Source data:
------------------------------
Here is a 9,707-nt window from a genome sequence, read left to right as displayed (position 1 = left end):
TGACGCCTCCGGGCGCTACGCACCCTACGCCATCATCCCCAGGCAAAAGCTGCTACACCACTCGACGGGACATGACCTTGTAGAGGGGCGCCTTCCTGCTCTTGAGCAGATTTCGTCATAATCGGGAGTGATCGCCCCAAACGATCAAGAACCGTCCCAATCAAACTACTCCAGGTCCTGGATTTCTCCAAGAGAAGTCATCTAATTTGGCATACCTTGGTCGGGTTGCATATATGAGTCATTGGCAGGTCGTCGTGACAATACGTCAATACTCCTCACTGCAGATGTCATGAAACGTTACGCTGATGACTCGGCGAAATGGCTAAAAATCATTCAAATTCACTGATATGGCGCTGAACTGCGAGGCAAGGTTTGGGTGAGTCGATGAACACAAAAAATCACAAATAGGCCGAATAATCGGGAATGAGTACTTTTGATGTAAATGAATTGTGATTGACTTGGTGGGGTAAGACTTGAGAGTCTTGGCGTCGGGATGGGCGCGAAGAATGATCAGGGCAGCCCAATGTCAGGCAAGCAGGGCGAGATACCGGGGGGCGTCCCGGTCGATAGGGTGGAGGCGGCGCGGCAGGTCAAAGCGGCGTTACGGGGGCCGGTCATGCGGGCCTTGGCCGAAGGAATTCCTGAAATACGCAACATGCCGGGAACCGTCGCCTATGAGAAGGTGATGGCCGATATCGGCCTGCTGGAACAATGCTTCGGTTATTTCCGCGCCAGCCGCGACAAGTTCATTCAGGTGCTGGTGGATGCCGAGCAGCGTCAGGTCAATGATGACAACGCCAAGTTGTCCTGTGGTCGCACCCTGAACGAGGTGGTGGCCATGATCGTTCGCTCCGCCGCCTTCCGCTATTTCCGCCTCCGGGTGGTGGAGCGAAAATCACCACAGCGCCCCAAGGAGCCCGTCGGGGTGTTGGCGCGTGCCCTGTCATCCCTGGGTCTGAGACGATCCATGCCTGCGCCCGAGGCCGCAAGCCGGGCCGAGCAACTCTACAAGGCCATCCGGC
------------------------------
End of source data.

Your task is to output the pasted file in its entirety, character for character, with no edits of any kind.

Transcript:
Here is a 9,707-nt window from a genome sequence, read left to right as displayed (position 1 = left end):
TGACGCCTCCGGGCGCTACGCACCCTACGCCATCATCCCCAGGCAAAAGCTGCTACACCACTCGACGGGACATGACCTTGTAGAGGGGCGCCTTCCTGCTCTTGAGCAGATTTCGTCATAATCGGGAGTGATCGCCCCAAACGATCAAGAACCGTCCCAATCAAACTACTCCAGGTCCTGGATTTCTCCAAGAGAAGTCATCTAATTTGGCATACCTTGGTCGGGTTGCATATATGAGTCATTGGCAGGTCGTCGTGACAATACGTCAATACTCCTCACTGCAGATGTCATGAAACGTTACGCTGATGACTCGGCGAAATGGCTAAAAATCATTCAAATTCACTGATATGGCGCTGAACTGCGAGGCAAGGTTTGGGTGAGTCGATGAACACAAAAAATCACAAATAGGCCGAATAATCGGGAATGAGTACTTTTGATGTAAATGAATTGTGATTGACTTGGTGGGGTAAGACTTGAGAGTCTTGGCGTCGGGATGGGCGCGAAGAATGATCAGGGCAGCCCAATGTCAGGCAAGCAGGGCGAGATACCGGGGGGCGTCCCGGTCGATAGGGTGGAGGCGGCGCGGCAGGTCAAAGCGGCGTTACGGGGGCCGGTCATGCGGGCCTTGGCCGAAGGAATTCCTGAAATACGCAACATGCCGGGAACCGTCGCCTATGAGAAGGTGATGGCCGATATCGGCCTGCTGGAACAATGCTTCGGTTATTTCCGCGCCAGCCGCGACAAGTTCATTCAGGTGCTGGTGGATGCCGAGCAGCGTCAGGTCAATGATGACAACGCCAAGTTGTCCTGTGGTCGCACCCTGAACGAGGTGGTGGCCATGATCGTTCGCTCCGCCGCCTTCCGCTATTTCCGCCTCCGGGTGGTGGAGCGAAAATCACCACAGCGCCCCAAGGAGCCCGTCGGGGTGTTGGCGCGTGCCCTGTCATCCCTGGGTCTGAGACGATCCATGCCTGCGCCCGAGGCCGCAAGCCGGGCCGAGCAACTCTACAAGGCCATCCGGC